- The two-second rule is really critical. A famous Harvard experiment shows that the impressions we get in seeing two seconds of someone - without even any sound - correlate almost exactly with the impression we get from being taught by them for a whole semester.
- Signalling overcomes information asymmetry. The successful candidates were confident and this is our natural way of signalling that we're good at something - which is what people need to know when they're evaluating us.
- Figures are always approximate. Yasmina's 8% discrepancy in her turnover figures makes no difference at all to anyone in the real world. Claude tried to bring a hyper-rationality to the interview process which is counterproductive.
Check back at 8.00 tonight - not 9.00 - for live coverage here. There's an extra programme at 8 which profiles the five remaining candidates, so switch on your TV early. We'll be covering that programme as well as the main episode.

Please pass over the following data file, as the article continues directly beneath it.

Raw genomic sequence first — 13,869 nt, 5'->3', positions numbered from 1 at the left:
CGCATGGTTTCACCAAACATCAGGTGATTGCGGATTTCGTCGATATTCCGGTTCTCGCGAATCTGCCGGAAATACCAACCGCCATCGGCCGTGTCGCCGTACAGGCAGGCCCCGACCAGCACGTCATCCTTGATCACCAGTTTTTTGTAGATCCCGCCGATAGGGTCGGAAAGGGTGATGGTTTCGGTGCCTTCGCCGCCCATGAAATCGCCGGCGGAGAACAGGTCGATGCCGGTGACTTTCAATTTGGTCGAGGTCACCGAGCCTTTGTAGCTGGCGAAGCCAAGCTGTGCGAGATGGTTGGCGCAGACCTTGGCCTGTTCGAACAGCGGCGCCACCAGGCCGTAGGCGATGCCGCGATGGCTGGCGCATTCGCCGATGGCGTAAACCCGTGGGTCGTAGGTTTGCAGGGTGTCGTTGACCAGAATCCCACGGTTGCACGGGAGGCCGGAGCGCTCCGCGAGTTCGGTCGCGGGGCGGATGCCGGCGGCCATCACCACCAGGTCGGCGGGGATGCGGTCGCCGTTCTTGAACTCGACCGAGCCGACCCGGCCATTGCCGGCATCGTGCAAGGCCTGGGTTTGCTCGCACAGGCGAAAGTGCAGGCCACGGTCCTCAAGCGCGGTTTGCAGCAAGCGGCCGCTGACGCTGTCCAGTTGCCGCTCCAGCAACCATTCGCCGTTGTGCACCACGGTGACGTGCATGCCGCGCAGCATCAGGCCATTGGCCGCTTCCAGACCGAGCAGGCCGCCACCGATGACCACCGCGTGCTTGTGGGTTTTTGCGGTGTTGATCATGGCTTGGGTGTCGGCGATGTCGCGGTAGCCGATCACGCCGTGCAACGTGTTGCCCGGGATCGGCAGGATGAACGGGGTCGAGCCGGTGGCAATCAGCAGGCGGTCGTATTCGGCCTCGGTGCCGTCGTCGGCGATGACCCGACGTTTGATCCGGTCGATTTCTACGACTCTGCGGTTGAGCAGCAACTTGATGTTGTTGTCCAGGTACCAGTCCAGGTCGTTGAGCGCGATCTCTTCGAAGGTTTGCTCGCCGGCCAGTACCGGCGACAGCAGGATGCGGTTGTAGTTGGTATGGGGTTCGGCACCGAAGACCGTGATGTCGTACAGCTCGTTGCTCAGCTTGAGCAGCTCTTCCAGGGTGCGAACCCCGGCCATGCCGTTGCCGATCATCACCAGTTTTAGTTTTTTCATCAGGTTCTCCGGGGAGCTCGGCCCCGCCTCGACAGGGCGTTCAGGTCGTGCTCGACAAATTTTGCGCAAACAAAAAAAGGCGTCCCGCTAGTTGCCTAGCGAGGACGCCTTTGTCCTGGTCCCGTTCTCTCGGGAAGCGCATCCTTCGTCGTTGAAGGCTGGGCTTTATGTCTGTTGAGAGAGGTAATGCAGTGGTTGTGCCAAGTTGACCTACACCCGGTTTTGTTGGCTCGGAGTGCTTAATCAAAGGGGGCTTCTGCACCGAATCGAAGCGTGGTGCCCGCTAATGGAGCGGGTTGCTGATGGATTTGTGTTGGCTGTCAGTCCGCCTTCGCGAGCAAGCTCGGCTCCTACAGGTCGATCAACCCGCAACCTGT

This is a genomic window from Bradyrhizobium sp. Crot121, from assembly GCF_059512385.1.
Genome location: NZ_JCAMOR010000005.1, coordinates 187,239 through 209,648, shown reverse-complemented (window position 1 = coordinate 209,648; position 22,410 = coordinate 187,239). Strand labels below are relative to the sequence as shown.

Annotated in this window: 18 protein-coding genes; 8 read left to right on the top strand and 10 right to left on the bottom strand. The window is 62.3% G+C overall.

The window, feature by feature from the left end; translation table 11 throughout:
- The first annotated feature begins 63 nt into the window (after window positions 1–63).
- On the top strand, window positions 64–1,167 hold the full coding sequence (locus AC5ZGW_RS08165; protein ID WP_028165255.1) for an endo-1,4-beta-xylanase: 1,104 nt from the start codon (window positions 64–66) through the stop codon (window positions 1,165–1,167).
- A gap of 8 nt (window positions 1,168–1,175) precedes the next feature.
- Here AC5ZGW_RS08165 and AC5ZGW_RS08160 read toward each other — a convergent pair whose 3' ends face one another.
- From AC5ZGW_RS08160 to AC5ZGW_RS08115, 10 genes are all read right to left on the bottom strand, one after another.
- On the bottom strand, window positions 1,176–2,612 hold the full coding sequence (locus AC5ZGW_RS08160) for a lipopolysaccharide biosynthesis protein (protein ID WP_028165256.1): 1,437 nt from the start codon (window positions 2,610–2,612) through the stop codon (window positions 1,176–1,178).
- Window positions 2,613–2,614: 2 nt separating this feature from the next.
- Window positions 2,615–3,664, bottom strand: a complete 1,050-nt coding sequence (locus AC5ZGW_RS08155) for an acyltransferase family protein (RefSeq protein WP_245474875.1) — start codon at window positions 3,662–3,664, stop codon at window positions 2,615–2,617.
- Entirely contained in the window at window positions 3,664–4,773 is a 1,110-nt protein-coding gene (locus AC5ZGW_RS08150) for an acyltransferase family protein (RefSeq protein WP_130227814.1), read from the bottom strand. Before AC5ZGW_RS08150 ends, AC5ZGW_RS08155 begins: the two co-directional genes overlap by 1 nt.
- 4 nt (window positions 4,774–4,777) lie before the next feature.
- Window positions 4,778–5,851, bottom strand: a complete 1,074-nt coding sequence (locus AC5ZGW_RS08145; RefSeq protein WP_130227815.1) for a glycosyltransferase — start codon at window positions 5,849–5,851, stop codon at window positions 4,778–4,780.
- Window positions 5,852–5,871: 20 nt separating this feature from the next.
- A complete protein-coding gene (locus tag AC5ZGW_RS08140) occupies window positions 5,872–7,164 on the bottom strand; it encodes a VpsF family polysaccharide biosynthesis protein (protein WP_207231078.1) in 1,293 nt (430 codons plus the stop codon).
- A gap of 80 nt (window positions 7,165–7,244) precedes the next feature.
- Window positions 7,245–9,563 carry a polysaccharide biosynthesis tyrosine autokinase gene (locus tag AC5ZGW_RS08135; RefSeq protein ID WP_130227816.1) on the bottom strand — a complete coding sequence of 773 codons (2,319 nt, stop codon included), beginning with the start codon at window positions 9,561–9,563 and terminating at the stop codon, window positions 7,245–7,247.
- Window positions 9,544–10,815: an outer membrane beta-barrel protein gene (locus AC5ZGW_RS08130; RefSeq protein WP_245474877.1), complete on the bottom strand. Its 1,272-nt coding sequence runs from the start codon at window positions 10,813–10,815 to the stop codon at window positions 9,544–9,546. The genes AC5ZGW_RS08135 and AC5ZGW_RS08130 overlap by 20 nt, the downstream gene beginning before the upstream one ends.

And while we're mentioning it, the grand final is not next Wednesday but this SUNDAY, 7th June, because of the England-Andorra football match on Wednesday. So a few days less of waiting around to get it over with (and hasn't it been a long, long time?)
As always we'll cover the economic theory that is revealed by the programme - in this case a bit of labour economics, some search theory and some intriguing behavioural theory - for instance the experiment that demonstrated people make incredibly accurate predictions from the first 2 seconds of meeting someone (or that their prejudices are entrenched within that period).
Look forward to talking with you all tonight.